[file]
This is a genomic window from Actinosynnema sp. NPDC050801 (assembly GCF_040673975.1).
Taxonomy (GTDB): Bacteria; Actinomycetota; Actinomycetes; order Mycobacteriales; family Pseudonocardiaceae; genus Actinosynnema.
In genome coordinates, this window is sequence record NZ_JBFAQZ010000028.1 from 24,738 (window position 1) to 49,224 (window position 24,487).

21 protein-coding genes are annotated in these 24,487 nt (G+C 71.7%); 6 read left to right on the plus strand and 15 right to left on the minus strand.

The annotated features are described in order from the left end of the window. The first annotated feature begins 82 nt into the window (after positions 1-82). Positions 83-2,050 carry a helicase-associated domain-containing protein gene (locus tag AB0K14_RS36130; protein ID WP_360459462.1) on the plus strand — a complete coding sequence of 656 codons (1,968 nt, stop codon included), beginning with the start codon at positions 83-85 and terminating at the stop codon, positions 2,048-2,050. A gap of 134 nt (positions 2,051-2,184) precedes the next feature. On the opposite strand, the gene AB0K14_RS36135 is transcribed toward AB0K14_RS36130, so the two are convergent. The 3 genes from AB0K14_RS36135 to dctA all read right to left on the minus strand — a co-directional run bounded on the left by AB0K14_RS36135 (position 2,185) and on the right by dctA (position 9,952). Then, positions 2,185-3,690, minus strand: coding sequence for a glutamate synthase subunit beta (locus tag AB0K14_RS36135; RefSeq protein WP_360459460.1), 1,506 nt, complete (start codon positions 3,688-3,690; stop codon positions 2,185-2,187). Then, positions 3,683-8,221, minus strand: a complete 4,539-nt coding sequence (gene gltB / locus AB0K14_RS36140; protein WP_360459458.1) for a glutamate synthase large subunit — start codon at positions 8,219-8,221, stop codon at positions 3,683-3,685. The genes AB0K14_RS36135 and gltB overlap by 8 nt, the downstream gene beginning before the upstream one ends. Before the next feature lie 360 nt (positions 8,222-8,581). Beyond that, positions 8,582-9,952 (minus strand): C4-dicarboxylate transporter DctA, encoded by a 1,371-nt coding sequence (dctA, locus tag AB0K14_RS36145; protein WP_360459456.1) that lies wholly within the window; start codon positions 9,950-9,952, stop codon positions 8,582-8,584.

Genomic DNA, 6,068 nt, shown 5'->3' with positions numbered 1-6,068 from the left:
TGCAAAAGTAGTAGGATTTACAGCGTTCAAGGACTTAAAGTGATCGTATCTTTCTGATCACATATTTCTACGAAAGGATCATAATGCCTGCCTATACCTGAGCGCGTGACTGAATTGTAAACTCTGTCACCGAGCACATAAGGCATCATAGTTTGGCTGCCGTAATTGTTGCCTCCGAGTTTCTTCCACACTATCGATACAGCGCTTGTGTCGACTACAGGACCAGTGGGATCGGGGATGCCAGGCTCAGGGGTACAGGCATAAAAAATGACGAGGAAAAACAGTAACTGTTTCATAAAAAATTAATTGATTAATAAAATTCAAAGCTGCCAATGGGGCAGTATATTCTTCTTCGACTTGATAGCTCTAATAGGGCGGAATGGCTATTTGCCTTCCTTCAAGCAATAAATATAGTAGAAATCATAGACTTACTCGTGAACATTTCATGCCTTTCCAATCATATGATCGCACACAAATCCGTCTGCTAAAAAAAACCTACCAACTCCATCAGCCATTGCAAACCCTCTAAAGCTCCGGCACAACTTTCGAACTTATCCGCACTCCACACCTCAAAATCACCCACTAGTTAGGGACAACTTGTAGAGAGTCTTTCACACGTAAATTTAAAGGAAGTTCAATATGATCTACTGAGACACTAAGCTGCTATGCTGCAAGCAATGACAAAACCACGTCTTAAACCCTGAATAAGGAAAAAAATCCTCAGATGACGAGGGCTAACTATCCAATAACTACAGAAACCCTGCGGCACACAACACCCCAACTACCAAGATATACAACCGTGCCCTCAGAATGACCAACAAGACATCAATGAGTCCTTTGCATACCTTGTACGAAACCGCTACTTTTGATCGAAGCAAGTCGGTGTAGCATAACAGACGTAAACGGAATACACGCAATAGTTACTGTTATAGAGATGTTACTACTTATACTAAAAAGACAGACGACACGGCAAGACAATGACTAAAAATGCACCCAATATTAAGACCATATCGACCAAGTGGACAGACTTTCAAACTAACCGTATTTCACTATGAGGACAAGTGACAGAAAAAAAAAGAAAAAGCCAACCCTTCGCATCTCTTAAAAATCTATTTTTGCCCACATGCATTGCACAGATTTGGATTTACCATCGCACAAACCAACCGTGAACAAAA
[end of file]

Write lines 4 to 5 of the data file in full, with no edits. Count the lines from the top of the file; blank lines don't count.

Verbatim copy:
21 protein-coding genes are annotated in these 24,487 nt (G+C 71.7%); 6 read left to right on the plus strand and 15 right to left on the minus strand.

The annotated features are described in order from the left end of the window. The first annotated feature begins 82 nt into the window (after positions 1-82). Positions 83-2,050 carry a helicase-associated domain-containing protein gene (locus tag AB0K14_RS36130; protein ID WP_360459462.1) on the plus strand — a complete coding sequence of 656 codons (1,968 nt, stop codon included), beginning with the start codon at positions 83-85 and terminating at the stop codon, positions 2,048-2,050. A gap of 134 nt (positions 2,051-2,184) precedes the next feature. On the opposite strand, the gene AB0K14_RS36135 is transcribed toward AB0K14_RS36130, so the two are convergent. The 3 genes from AB0K14_RS36135 to dctA all read right to left on the minus strand — a co-directional run bounded on the left by AB0K14_RS36135 (position 2,185) and on the right by dctA (position 9,952). Then, positions 2,185-3,690, minus strand: coding sequence for a glutamate synthase subunit beta (locus tag AB0K14_RS36135; RefSeq protein WP_360459460.1), 1,506 nt, complete (start codon positions 3,688-3,690; stop codon positions 2,185-2,187). Then, positions 3,683-8,221, minus strand: a complete 4,539-nt coding sequence (gene gltB / locus AB0K14_RS36140; protein WP_360459458.1) for a glutamate synthase large subunit — start codon at positions 8,219-8,221, stop codon at positions 3,683-3,685. The genes AB0K14_RS36135 and gltB overlap by 8 nt, the downstream gene beginning before the upstream one ends. Before the next feature lie 360 nt (positions 8,222-8,581). Beyond that, positions 8,582-9,952 (minus strand): C4-dicarboxylate transporter DctA, encoded by a 1,371-nt coding sequence (dctA, locus tag AB0K14_RS36145; protein WP_360459456.1) that lies wholly within the window; start codon positions 9,950-9,952, stop codon positions 8,582-8,584.